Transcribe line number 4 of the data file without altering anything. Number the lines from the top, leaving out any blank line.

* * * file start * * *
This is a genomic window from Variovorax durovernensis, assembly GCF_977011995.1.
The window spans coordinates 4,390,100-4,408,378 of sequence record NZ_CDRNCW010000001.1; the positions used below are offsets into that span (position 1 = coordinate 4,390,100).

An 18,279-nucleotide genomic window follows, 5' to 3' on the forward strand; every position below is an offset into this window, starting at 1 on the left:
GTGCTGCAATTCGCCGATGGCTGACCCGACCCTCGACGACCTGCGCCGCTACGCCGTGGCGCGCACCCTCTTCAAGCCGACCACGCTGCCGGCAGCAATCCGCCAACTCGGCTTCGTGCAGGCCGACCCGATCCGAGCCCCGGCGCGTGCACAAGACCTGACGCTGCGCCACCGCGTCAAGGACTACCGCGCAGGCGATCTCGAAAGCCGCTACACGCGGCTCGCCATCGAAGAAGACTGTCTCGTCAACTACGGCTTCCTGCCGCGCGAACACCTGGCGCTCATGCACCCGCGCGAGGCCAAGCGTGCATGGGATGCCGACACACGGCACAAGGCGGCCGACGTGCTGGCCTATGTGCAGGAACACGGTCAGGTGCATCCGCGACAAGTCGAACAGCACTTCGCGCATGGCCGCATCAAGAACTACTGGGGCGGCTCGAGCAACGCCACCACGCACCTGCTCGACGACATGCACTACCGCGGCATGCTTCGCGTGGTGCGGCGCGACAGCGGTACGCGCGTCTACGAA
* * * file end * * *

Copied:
GTGCTGCAATTCGCCGATGGCTGACCCGACCCTCGACGACCTGCGCCGCTACGCCGTGGCGCGCACCCTCTTCAAGCCGACCACGCTGCCGGCAGCAATCCGCCAACTCGGCTTCGTGCAGGCCGACCCGATCCGAGCCCCGGCGCGTGCACAAGACCTGACGCTGCGCCACCGCGTCAAGGACTACCGCGCAGGCGATCTCGAAAGCCGCTACACGCGGCTCGCCATCGAAGAAGACTGTCTCGTCAACTACGGCTTCCTGCCGCGCGAACACCTGGCGCTCATGCACCCGCGCGAGGCCAAGCGTGCATGGGATGCCGACACACGGCACAAGGCGGCCGACGTGCTGGCCTATGTGCAGGAACACGGTCAGGTGCATCCGCGACAAGTCGAACAGCACTTCGCGCATGGCCGCATCAAGAACTACTGGGGCGGCTCGAGCAACGCCACCACGCACCTGCTCGACGACATGCACTACCGCGGCATGCTTCGCGTGGTGCGGCGCGACAGCGGTACGCGCGTCTACGAA